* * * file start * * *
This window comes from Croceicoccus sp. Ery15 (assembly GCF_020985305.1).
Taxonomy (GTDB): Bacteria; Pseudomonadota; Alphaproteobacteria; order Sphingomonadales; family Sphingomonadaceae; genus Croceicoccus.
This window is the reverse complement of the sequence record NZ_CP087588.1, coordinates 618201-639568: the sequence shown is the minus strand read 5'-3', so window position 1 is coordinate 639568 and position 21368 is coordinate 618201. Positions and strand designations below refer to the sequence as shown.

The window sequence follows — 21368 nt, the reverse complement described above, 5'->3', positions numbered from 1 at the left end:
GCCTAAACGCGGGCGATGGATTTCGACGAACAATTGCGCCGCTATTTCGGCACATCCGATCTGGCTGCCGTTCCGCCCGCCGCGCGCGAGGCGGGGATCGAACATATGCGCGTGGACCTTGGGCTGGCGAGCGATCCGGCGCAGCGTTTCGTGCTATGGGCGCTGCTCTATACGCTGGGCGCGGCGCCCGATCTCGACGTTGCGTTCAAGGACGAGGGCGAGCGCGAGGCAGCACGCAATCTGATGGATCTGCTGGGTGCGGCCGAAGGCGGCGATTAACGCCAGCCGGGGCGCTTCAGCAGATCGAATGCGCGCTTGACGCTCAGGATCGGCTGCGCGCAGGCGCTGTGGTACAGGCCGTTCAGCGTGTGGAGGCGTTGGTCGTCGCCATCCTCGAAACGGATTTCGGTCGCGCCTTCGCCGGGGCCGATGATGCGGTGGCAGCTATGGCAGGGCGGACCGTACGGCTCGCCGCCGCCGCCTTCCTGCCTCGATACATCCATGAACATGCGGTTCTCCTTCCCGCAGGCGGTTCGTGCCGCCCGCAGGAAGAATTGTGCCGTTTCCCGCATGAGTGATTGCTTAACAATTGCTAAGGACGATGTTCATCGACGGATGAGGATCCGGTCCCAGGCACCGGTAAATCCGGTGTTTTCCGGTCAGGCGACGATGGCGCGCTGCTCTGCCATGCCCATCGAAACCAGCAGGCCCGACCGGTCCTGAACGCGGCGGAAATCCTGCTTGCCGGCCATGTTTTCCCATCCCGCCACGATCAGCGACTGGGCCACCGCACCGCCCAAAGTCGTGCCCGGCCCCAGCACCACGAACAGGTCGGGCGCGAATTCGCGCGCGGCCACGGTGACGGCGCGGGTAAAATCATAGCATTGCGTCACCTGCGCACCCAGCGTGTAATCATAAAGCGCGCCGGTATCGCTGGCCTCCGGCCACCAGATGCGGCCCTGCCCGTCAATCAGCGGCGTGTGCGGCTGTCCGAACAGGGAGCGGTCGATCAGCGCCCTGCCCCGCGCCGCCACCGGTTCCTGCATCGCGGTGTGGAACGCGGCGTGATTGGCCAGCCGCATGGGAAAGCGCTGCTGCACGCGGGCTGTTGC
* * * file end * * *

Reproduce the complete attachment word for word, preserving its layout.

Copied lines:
This window comes from Croceicoccus sp. Ery15 (assembly GCF_020985305.1).
Taxonomy (GTDB): Bacteria; Pseudomonadota; Alphaproteobacteria; order Sphingomonadales; family Sphingomonadaceae; genus Croceicoccus.
This window is the reverse complement of the sequence record NZ_CP087588.1, coordinates 618201-639568: the sequence shown is the minus strand read 5'-3', so window position 1 is coordinate 639568 and position 21368 is coordinate 618201. Positions and strand designations below refer to the sequence as shown.

The window sequence follows — 21368 nt, the reverse complement described above, 5'->3', positions numbered from 1 at the left end:
GCCTAAACGCGGGCGATGGATTTCGACGAACAATTGCGCCGCTATTTCGGCACATCCGATCTGGCTGCCGTTCCGCCCGCCGCGCGCGAGGCGGGGATCGAACATATGCGCGTGGACCTTGGGCTGGCGAGCGATCCGGCGCAGCGTTTCGTGCTATGGGCGCTGCTCTATACGCTGGGCGCGGCGCCCGATCTCGACGTTGCGTTCAAGGACGAGGGCGAGCGCGAGGCAGCACGCAATCTGATGGATCTGCTGGGTGCGGCCGAAGGCGGCGATTAACGCCAGCCGGGGCGCTTCAGCAGATCGAATGCGCGCTTGACGCTCAGGATCGGCTGCGCGCAGGCGCTGTGGTACAGGCCGTTCAGCGTGTGGAGGCGTTGGTCGTCGCCATCCTCGAAACGGATTTCGGTCGCGCCTTCGCCGGGGCCGATGATGCGGTGGCAGCTATGGCAGGGCGGACCGTACGGCTCGCCGCCGCCGCCTTCCTGCCTCGATACATCCATGAACATGCGGTTCTCCTTCCCGCAGGCGGTTCGTGCCGCCCGCAGGAAGAATTGTGCCGTTTCCCGCATGAGTGATTGCTTAACAATTGCTAAGGACGATGTTCATCGACGGATGAGGATCCGGTCCCAGGCACCGGTAAATCCGGTGTTTTCCGGTCAGGCGACGATGGCGCGCTGCTCTGCCATGCCCATCGAAACCAGCAGGCCCGACCGGTCCTGAACGCGGCGGAAATCCTGCTTGCCGGCCATGTTTTCCCATCCCGCCACGATCAGCGACTGGGCCACCGCACCGCCCAAAGTCGTGCCCGGCCCCAGCACCACGAACAGGTCGGGCGCGAATTCGCGCGCGGCCACGGTGACGGCGCGGGTAAAATCATAGCATTGCGTCACCTGCGCACCCAGCGTGTAATCATAAAGCGCGCCGGTATCGCTGGCCTCCGGCCACCAGATGCGGCCCTGCCCGTCAATCAGCGGCGTGTGCGGCTGTCCGAACAGGGAGCGGTCGATCAGCGCCCTGCCCCGCGCCGCCACCGGTTCCTGCATCGCGGTGTGGAACGCGGCGTGATTGGCCAGCCGCATGGGAAAGCGCTGCTGCACGCGGGCTGTTGC